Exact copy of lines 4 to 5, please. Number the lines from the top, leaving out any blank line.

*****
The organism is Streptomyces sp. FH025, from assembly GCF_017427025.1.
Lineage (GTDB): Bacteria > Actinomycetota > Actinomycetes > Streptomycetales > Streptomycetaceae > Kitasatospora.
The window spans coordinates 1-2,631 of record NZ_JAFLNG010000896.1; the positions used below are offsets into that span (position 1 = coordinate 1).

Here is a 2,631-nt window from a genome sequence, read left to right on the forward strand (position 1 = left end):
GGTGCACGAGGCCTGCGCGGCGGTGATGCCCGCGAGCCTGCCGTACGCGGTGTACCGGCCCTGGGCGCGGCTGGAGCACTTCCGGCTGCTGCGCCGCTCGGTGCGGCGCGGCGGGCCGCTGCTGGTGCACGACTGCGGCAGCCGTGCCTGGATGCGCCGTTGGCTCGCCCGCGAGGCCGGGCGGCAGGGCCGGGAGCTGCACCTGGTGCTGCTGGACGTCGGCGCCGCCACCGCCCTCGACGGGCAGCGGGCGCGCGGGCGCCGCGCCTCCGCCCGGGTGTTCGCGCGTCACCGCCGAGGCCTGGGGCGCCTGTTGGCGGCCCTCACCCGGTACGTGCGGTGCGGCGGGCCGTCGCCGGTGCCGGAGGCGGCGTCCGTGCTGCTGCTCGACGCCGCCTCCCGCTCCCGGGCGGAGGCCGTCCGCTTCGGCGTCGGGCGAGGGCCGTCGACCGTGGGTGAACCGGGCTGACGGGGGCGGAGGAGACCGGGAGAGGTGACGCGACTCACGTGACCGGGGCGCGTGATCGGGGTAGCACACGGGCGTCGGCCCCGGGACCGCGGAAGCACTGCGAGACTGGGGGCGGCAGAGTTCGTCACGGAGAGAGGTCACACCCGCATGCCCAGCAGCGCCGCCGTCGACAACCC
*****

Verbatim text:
Here is a 2,631-nt window from a genome sequence, read left to right on the forward strand (position 1 = left end):
GGTGCACGAGGCCTGCGCGGCGGTGATGCCCGCGAGCCTGCCGTACGCGGTGTACCGGCCCTGGGCGCGGCTGGAGCACTTCCGGCTGCTGCGCCGCTCGGTGCGGCGCGGCGGGCCGCTGCTGGTGCACGACTGCGGCAGCCGTGCCTGGATGCGCCGTTGGCTCGCCCGCGAGGCCGGGCGGCAGGGCCGGGAGCTGCACCTGGTGCTGCTGGACGTCGGCGCCGCCACCGCCCTCGACGGGCAGCGGGCGCGCGGGCGCCGCGCCTCCGCCCGGGTGTTCGCGCGTCACCGCCGAGGCCTGGGGCGCCTGTTGGCGGCCCTCACCCGGTACGTGCGGTGCGGCGGGCCGTCGCCGGTGCCGGAGGCGGCGTCCGTGCTGCTGCTCGACGCCGCCTCCCGCTCCCGGGCGGAGGCCGTCCGCTTCGGCGTCGGGCGAGGGCCGTCGACCGTGGGTGAACCGGGCTGACGGGGGCGGAGGAGACCGGGAGAGGTGACGCGACTCACGTGACCGGGGCGCGTGATCGGGGTAGCACACGGGCGTCGGCCCCGGGACCGCGGAAGCACTGCGAGACTGGGGGCGGCAGAGTTCGTCACGGAGAGAGGTCACACCCGCATGCCCAGCAGCGCCGCCGTCGACAACCC